Anchor Hocking Glass Corporation
Anchor Hocking Corporation
Anchor Hocking Company
Lancaster, Ohio and Monaca, Pennsylvania (1937- to date).
First identification mark used: Anchor with an “H” superimposed (entwined) over it, in use since 1937. (Shown here, as seen on the bottom of a Shedd’s Lady Betty prune juice bottle in emerald green glass). Sometimes the mark is very indistinct with a poor “strike” and might be mistaken for some type of crude “stick figure”, especially on smaller bottles.
Anchor Hocking Glass Corporation was formed in 1937, a result of the merger of the Hocking Glass Company, Lancaster, Ohio (which began in 1905) and the Anchor Cap and Closure Corporation, Salem, New Jersey (began 1913).
Over the years, a number of glass manufacturing plants were involved including locations at Salem, New Jersey; Winchester, Indiana (former Woodbury Glass Company, later, Turner Glass Corp., later General Glass Corp. plant); Connellsville, Pennsylvania (former Capstan Glass Company facility which closed down on November 5 , 2004- thanks to info provided by Tamara Garza) ; Jacksonville, Florida; San Leandro, California; Los Angeles, CA; Waukegan, Illinois and Houston, Texas. In 1970, the former Phoenix Glass Company plant located in Monaca, Pennsylvania was acquired by Anchor Hocking.
Anchor Hocking Glass Corporation became “Anchor Hocking Corporation” in 1969, as the word “Glass” was eliminated from the official company name as they were expanding worldwide and diversifying into the production of many other types of products. Later the name was changed again slightly to just “Anchor Hocking Company”.
Anchor Hocking has produced tremendous quantities of both utilitarian container glass (soda bottles, food containers for retail sale, etc) and a great variety of glass tableware and cookware for home use (including such popular product lines as “Ruby Red“, “Forest Green” and their “Fire-King” semi-opaque glassware featuring many “fired-on” surface colors).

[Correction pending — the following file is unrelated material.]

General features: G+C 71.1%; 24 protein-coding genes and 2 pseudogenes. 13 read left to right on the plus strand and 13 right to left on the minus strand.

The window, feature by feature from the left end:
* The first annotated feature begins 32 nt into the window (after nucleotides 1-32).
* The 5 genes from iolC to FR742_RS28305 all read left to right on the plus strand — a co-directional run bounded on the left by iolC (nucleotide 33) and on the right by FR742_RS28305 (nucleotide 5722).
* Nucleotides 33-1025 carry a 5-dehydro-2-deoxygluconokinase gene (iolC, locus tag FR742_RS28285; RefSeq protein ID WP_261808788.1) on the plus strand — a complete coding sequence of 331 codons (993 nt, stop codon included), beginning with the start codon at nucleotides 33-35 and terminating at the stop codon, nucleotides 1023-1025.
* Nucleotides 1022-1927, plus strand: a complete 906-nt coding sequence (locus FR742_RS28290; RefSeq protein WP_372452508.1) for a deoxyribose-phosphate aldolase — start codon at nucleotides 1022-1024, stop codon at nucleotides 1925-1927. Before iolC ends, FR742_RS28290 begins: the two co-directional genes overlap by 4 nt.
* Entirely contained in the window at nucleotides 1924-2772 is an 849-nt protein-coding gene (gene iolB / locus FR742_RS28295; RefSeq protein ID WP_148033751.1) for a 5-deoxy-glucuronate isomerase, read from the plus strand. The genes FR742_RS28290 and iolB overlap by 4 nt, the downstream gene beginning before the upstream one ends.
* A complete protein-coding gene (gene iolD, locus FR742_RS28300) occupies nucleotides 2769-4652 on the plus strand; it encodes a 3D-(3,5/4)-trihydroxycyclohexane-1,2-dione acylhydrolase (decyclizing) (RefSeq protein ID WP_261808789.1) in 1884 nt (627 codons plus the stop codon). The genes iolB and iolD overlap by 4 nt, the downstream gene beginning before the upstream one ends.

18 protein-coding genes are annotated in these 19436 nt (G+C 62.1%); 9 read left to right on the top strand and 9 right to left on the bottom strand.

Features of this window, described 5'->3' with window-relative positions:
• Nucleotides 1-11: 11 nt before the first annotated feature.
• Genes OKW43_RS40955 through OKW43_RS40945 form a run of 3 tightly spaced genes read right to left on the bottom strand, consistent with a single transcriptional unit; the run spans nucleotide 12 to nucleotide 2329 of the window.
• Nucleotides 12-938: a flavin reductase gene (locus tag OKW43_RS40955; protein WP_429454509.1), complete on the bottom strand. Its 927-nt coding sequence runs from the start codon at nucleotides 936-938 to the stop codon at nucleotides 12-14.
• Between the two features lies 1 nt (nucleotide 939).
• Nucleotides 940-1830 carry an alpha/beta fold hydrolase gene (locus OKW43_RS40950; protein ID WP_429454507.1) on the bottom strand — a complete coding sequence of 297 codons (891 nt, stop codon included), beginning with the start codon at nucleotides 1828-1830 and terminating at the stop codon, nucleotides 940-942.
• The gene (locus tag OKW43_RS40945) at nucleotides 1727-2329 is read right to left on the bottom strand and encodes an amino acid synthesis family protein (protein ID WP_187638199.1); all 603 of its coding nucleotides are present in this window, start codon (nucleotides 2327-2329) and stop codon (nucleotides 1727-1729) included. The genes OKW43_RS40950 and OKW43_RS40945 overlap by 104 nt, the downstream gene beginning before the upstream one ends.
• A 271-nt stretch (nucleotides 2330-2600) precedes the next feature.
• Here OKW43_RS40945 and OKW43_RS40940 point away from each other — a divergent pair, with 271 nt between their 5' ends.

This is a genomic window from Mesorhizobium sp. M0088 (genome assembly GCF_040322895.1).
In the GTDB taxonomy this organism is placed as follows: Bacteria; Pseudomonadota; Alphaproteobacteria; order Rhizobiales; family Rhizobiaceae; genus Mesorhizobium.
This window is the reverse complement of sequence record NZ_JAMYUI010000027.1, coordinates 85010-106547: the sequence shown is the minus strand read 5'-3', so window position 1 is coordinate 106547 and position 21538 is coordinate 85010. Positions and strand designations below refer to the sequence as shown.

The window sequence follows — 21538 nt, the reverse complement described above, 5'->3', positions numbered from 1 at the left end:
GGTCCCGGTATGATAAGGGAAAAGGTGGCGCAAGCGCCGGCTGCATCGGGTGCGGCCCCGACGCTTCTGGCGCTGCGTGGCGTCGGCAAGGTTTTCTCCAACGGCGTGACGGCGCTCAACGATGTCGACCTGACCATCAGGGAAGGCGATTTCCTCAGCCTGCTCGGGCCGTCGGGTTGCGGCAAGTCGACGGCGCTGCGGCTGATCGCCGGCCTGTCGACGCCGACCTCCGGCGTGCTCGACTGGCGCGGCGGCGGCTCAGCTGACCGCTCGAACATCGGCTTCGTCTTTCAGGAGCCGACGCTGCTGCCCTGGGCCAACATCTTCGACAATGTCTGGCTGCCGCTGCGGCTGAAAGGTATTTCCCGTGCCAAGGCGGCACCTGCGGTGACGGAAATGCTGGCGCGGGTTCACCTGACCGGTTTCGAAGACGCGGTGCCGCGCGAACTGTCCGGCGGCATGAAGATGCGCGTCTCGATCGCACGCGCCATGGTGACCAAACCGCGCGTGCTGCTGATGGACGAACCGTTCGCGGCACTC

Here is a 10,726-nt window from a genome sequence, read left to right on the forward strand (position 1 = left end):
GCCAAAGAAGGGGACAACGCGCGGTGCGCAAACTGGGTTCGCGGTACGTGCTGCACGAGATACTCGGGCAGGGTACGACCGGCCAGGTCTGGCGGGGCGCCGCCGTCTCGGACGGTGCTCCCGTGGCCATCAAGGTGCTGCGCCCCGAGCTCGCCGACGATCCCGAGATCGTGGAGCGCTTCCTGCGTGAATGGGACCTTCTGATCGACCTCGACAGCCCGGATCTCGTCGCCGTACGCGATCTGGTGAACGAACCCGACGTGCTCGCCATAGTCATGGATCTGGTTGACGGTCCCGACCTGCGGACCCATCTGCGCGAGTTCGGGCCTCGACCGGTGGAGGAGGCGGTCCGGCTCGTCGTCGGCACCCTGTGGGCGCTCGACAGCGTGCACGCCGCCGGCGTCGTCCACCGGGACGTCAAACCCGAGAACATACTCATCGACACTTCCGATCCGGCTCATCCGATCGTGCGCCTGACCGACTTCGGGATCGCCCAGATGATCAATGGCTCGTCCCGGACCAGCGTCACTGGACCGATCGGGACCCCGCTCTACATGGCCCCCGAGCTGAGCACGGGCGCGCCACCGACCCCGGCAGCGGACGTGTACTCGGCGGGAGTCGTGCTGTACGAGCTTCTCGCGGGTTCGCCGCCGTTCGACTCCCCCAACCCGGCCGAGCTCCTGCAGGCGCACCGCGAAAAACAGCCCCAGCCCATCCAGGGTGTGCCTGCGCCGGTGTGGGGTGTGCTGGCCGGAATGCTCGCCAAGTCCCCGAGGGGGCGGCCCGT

They produced much so-called “Depression Glass” during the late 1930s into the early 1940s, including green transparent kitchen ware and other glassware.
Currently (2018) such items as storage canisters, candle holders, and assorted kitchen ware is still being made here in the United States. Most of the ware made in the United States is produced at their glass manufacturing facilities located at Lancaster, Ohio and Monaca, Pennsylvania. However, recently (2014) I was told that some (not all) of the glass marketed by Anchor Hocking has been “outsourced”, i.e. is now being manufactured in factories outside the United States.
The “Anchor superimposed over an H” mark has been used for many years and is still seen on much of the glass made by Anchor Hocking. The “Anchor inside a rectangle” is a slightly different logo which was introduced in 1968. Both of these marks seem to be in use simultaneously.
Anchor Hocking was acquired by Monomoy Capital Partners in 2007, and in 2011 MCP acquired Oneida. Both companies were integrated by Monomoy in 2012, and in 2017 they officially became “The Oneida Group”, parent company to Anchor Hocking. The Oneida Group business headquarters are based in Lancaster, Ohio.
ANCHOR GLASS CONTAINER CORPORATION
Most of the original Anchor Hocking glass container plants then operating were “spun off” in 1983 to form the newly created Anchor Glass Container Corporation, with headquarters in Tampa, Florida. A very wide variety of glass containers for many types of foods, beverages and other products were produced. AGCC filed for bankruptcy in 2011.
In August, 2012 AGCC was acquired by the Ardagh Group, headquartered in Luxembourg, Europe.
However, 6 of those Anchor Glass Container Corporation plants were acquired by KPS in April of 2014. Those six bottle plants are located at: Elmira, New York; Warner Robbins, Georgia; Jacksonville, Florida; Lawrenceburg, Indiana; Henryetta, Oklahoma and Shakopee, Minnesota. They continue to produce large quantities of bottles as of 2018.
For a list of Anchor Hocking plant code numbers and other info pertaining to bottle bases in use during the 1960s/1970s period (courtesy of Dick Cole, fruitjar.org), click here .
For more info, please check these article links:
For more extensive information on the history and glass products of Anchor Hocking, and photos showing some of the rare and unusual glass they made, please check out the Anchor Hocking Museum site at this URL:
For much more detailed background information on Anchor Hocking, please check out this web article written by author/researcher Bill Lockhart with input from other researchers:
Anchor Hocking website (current as of July 2018) is at this link:
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